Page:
Very few of us are born into a position that is guaranteed success. I’ve met people who were and they are a mess. When you are born into your life, you’re no different than that 21 year old who is just going by everything they were taught. You aren’t learning it for yourself. Those are the kind of people who aren’t happy. They aren’t sad either. They have a weird feeling they cannot describe because they’ve never wanted for anything. They don’t know what it’s like to want more and not just be able to have it. And they can’t understand that not everything we have is even something we want. That wisdom comes from loss. Or looking beyond what is familiar, and maybe wondering if it’s a cage or not.

Anyway, I’m getting better at getting out of my comfort zone. Over the years, I have been paying attention to the lessons I have been given. I no longer need someone to hold my hand at the dentist. If I need new glasses, I make an appointment. I am prepared to make mistakes and once I weigh all the options and think things through. I jump anyway.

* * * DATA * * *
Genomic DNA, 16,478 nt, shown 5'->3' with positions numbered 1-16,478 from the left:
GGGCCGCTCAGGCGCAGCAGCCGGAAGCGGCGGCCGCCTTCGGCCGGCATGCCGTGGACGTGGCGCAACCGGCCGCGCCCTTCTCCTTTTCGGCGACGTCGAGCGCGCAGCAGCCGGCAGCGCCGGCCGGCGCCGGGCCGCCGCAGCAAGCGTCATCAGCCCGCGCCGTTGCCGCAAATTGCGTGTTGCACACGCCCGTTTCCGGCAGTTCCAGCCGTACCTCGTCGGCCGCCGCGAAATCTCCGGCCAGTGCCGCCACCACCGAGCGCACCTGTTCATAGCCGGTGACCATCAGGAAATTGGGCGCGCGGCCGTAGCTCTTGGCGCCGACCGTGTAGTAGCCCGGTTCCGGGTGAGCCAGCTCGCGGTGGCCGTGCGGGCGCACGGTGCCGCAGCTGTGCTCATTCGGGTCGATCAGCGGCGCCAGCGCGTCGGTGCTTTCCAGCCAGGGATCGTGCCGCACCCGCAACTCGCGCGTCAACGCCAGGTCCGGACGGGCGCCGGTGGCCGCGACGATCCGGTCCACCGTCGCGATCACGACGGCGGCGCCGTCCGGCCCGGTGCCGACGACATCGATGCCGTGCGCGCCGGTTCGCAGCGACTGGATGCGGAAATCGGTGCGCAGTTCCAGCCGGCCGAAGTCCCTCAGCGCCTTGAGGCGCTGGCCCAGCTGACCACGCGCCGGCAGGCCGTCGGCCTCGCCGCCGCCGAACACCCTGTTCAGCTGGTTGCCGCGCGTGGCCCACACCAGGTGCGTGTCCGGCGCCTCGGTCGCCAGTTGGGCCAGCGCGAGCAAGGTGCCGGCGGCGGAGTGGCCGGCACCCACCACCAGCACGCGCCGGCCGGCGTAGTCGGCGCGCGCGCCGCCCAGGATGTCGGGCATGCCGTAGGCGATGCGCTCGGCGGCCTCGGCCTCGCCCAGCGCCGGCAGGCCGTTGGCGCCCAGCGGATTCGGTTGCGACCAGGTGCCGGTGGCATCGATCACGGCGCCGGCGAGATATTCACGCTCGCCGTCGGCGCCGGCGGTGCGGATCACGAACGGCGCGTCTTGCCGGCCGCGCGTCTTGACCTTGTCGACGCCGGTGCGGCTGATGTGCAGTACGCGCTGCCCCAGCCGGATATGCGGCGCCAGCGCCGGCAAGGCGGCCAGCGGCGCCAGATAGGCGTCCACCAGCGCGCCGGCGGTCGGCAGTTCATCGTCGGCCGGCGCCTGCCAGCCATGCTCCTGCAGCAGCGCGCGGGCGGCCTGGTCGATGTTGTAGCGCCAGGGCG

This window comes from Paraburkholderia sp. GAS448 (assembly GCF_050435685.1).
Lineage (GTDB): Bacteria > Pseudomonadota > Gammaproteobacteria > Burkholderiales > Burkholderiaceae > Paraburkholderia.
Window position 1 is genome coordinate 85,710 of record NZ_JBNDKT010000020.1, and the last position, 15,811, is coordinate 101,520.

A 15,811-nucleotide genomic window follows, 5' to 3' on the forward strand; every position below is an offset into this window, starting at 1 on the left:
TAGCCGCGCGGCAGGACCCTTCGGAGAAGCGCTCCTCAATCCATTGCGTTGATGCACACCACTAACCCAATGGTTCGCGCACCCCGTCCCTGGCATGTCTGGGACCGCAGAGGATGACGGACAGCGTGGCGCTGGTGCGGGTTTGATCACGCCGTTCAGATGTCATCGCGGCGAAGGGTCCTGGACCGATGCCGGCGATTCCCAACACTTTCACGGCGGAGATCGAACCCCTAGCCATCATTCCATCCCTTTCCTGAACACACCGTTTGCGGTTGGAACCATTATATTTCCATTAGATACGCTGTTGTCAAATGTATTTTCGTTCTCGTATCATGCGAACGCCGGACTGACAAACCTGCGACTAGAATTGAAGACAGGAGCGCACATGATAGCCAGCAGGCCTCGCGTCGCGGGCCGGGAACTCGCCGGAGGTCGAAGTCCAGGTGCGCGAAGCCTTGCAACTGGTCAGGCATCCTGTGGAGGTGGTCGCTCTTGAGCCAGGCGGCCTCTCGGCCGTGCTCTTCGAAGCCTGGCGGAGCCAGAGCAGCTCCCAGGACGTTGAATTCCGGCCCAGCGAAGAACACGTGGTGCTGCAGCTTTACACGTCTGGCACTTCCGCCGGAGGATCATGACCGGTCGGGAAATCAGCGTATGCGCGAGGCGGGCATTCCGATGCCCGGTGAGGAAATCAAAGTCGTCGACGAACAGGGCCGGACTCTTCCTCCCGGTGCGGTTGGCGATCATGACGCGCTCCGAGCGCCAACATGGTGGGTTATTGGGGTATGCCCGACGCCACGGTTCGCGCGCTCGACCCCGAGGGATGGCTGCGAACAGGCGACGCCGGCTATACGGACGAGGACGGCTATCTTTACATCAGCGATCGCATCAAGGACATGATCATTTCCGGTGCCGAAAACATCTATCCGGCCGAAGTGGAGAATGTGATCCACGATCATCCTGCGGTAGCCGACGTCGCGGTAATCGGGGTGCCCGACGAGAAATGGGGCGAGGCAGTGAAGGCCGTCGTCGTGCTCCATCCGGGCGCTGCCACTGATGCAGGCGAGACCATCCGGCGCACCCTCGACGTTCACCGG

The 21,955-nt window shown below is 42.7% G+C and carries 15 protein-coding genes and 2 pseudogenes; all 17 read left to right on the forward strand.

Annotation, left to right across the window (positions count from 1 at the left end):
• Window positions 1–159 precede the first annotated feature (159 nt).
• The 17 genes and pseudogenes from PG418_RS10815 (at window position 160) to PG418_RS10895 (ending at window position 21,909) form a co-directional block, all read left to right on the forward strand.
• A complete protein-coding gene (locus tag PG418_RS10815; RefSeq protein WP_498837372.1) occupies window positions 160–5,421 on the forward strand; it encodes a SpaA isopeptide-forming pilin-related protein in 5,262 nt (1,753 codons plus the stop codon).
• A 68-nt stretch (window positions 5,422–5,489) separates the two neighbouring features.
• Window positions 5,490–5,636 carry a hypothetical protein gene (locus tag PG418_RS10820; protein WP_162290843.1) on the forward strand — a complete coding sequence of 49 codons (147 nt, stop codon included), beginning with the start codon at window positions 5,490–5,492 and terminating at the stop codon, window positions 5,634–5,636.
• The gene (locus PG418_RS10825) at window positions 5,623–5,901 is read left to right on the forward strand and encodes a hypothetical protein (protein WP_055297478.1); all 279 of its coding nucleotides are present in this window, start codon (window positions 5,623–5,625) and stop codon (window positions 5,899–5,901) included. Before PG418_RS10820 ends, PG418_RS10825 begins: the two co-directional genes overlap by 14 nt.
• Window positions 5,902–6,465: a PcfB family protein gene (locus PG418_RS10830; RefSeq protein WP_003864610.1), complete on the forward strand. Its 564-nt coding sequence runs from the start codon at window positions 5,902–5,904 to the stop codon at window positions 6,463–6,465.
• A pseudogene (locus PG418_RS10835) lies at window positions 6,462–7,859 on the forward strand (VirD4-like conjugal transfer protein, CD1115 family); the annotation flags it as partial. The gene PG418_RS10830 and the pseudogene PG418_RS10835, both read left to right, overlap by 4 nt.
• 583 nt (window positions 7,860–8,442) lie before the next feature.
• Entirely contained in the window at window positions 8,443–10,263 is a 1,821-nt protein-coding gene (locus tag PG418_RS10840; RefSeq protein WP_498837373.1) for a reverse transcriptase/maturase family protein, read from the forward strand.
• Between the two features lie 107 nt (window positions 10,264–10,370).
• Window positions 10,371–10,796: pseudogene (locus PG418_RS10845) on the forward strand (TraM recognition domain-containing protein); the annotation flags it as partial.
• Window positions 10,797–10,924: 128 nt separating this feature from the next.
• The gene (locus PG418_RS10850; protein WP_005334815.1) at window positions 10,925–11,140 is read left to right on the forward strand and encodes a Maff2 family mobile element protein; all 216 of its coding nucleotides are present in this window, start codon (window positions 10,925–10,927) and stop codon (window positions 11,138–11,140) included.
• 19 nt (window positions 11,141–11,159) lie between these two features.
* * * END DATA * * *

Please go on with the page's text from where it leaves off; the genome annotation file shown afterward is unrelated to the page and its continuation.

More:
21 year old me would have told me that was what I should have been doing all along.

A Post from Two Years Ago Revisited

Today is February 12, 2022. We’ve all been through some shit for a couple years. Let’s look back for a minute.

It’s a little more than two years ago since I wrote the last post and four from the original post. Since there is a lot to cover here, I will be brief in recapping.